Am I doing this right? Reverb and Delay

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bentonevolution
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Am I doing this right? Reverb and Delay

Post by bentonevolution » Tue Mar 14, 2006 2:15 pm

The way I do things is set up a convolution IR in Waves IR-1 and varying amounts of everything to it. I use delay as an effect generally. a During mastering I add a miniscule amount of that same IR to "glue" it together.

Things end up sounding good, but not great. Instead of each instrument being somewhere different in the room, it all sounds as though it's at the same place in the room, but farther back. I want to bring some sounds forward and some back.

What are some good uses of reverb and delay to put a band in a room with each instrument having it's own point in the front/back axis? What are the benefits and drawbacks of setting up the reverb/delay pre or post fader?

I'm beginning to understand how eq and compression help give an instrument an identity but reverb/delay is still a bit of a mystery. I do love convolution and would like to continue to use it.

What I'm looking for is a starting point. I know well that I will have to experiment myself, but a few suggestions would be great.

Thanks,
Aaron

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scott anthony
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Post by scott anthony » Tue Mar 14, 2006 2:38 pm

gee, where to start...

there are a few threads on starting points for a mix. as a rule, i avoid putting the same effect on the entire mix for the reason you suggested.

i dont own alot of gear and have a very limited console. just a couple delays and a reverb.

i start with the vocal, i used to start with drums. i like the vocal real close to me, then bring up the drums so they dont kill it, sounding appropriately behind the singer. add reverb or room mics to the drums for space. add delay to the vocal, but most of th effect is returned thru the reverb. this usually helps put the vocal in the room...

repeat for other instruments. getting tired of typing on my phone... maybe more later...

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Post by drumsound » Tue Mar 14, 2006 10:35 pm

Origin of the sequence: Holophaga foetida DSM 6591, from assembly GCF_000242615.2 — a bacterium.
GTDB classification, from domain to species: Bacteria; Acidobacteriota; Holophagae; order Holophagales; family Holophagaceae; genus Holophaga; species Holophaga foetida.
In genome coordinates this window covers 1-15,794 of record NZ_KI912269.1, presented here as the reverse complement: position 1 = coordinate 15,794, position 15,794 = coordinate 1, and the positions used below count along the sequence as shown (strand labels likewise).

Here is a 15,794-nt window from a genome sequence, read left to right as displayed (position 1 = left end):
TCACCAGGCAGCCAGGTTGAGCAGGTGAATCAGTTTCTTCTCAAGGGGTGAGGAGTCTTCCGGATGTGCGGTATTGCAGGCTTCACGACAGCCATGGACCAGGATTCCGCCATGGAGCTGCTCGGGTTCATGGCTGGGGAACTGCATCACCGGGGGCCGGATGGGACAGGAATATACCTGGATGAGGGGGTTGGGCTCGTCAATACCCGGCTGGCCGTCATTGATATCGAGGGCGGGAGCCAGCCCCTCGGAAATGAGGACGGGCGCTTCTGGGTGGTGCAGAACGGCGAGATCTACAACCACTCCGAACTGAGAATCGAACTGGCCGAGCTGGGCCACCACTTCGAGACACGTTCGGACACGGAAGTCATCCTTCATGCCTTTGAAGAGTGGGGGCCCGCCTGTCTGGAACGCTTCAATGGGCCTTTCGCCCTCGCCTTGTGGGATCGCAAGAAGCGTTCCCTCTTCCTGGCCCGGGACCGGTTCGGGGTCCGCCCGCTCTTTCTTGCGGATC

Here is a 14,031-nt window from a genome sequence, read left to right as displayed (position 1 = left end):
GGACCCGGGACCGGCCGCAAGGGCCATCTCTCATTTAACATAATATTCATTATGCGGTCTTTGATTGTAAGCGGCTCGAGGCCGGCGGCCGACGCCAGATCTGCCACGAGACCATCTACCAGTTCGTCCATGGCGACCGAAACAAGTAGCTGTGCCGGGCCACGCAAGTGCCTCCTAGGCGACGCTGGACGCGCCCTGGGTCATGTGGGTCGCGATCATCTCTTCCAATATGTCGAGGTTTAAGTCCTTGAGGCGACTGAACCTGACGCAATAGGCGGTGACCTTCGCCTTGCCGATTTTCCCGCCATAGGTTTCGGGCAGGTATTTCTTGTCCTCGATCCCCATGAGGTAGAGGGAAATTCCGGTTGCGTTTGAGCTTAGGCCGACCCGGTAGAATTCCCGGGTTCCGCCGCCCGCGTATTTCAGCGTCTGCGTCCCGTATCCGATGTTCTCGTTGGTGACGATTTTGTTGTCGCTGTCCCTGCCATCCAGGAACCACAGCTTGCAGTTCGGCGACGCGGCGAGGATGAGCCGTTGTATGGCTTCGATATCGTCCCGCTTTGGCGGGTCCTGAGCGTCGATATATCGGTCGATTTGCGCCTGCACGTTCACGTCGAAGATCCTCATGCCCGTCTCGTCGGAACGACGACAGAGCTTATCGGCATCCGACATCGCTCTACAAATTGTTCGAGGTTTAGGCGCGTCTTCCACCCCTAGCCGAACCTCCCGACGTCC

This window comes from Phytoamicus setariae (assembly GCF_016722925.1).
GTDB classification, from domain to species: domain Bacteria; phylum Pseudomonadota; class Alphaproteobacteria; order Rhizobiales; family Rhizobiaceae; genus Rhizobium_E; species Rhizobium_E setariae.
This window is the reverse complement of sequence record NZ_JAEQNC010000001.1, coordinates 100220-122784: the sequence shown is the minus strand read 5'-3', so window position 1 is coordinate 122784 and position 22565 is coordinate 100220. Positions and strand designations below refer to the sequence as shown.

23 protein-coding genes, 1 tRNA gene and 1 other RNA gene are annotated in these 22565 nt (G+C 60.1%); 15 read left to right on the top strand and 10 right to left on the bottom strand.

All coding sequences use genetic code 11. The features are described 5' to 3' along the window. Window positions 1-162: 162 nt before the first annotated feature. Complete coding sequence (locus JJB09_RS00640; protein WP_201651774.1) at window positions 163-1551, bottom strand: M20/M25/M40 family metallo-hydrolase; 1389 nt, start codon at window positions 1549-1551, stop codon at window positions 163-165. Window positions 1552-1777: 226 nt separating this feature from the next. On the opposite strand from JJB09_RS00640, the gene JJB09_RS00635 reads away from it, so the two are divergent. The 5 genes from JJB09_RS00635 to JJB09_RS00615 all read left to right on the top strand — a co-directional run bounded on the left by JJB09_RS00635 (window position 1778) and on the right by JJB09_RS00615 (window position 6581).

There are a couple things you can do. You could set up a few of the same reverb patch but with different pre-delay times. The longer the pre-delay the more dry sound heard before the reverb kicks in. Also you could vary you send amounts to the single reverb. You can also not send everything to the reverb.

The pre/post fader send can have a lot of uses. Besides headphone mixes that is. If you send to you effects pre fader the effect will react only to the dynamics of the track, but not any rides you might do while mixing. This can work especially if you want to make a sound move away from. A great example of this is "We are the Champions" by Queen. On the line "Of the world" at the end of the first chorus the vocal fader is pulled down but the send is still going to the reverb so by the end of the phrase we are only hearing the reverb, but no direct sound. A post fader send will follow the moves of the fader. Turn the fader up and there's more signal sent to the reverb, pull it down and there's less.

bentonevolution
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Post by bentonevolution » Wed Mar 15, 2006 5:40 am

Thanks! this has been extremely helpful! Any more thoughts from anyone?

bentonevolution
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Post by bentonevolution » Wed Mar 15, 2006 10:49 am

Ok i solved the problem...thanks!

I'm getting the desired results by putting everything pre-fader. I was already sending varied amounts of reverb per track to the reverb, but I was negating that through the position of the fader.

thanks again.

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